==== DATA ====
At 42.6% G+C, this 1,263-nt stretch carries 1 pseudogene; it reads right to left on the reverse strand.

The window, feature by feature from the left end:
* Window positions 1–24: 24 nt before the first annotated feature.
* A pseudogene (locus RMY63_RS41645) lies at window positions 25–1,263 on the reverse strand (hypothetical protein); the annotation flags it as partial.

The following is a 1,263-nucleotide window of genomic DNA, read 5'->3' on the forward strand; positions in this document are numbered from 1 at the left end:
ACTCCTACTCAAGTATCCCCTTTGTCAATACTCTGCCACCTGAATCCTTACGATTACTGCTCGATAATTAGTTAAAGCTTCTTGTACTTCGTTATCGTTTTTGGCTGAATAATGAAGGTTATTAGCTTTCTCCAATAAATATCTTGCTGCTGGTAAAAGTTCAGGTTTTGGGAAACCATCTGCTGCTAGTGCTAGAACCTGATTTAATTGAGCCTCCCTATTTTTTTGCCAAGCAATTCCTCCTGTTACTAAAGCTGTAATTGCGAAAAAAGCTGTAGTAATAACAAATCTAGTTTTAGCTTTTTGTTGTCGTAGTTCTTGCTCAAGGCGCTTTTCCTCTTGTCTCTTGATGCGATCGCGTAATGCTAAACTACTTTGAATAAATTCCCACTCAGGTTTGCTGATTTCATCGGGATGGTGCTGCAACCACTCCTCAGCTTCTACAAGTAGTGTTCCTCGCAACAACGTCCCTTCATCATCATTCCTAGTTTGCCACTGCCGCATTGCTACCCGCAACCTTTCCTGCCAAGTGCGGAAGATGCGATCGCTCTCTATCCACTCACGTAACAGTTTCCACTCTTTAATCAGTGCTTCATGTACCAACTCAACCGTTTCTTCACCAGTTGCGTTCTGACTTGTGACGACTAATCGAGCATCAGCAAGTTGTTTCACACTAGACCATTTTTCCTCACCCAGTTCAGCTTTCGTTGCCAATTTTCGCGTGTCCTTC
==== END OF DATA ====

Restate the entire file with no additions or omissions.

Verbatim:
At 42.6% G+C, this 1,263-nt stretch carries 1 pseudogene; it reads right to left on the reverse strand.

The window, feature by feature from the left end:
* Window positions 1–24: 24 nt before the first annotated feature.
* A pseudogene (locus RMY63_RS41645) lies at window positions 25–1,263 on the reverse strand (hypothetical protein); the annotation flags it as partial.

The following is a 1,263-nucleotide window of genomic DNA, read 5'->3' on the forward strand; positions in this document are numbered from 1 at the left end:
ACTCCTACTCAAGTATCCCCTTTGTCAATACTCTGCCACCTGAATCCTTACGATTACTGCTCGATAATTAGTTAAAGCTTCTTGTACTTCGTTATCGTTTTTGGCTGAATAATGAAGGTTATTAGCTTTCTCCAATAAATATCTTGCTGCTGGTAAAAGTTCAGGTTTTGGGAAACCATCTGCTGCTAGTGCTAGAACCTGATTTAATTGAGCCTCCCTATTTTTTTGCCAAGCAATTCCTCCTGTTACTAAAGCTGTAATTGCGAAAAAAGCTGTAGTAATAACAAATCTAGTTTTAGCTTTTTGTTGTCGTAGTTCTTGCTCAAGGCGCTTTTCCTCTTGTCTCTTGATGCGATCGCGTAATGCTAAACTACTTTGAATAAATTCCCACTCAGGTTTGCTGATTTCATCGGGATGGTGCTGCAACCACTCCTCAGCTTCTACAAGTAGTGTTCCTCGCAACAACGTCCCTTCATCATCATTCCTAGTTTGCCACTGCCGCATTGCTACCCGCAACCTTTCCTGCCAAGTGCGGAAGATGCGATCGCTCTCTATCCACTCACGTAACAGTTTCCACTCTTTAATCAGTGCTTCATGTACCAACTCAACCGTTTCTTCACCAGTTGCGTTCTGACTTGTGACGACTAATCGAGCATCAGCAAGTTGTTTCACACTAGACCATTTTTCCTCACCCAGTTCAGCTTTCGTTGCCAATTTTCGCGTGTCCTTC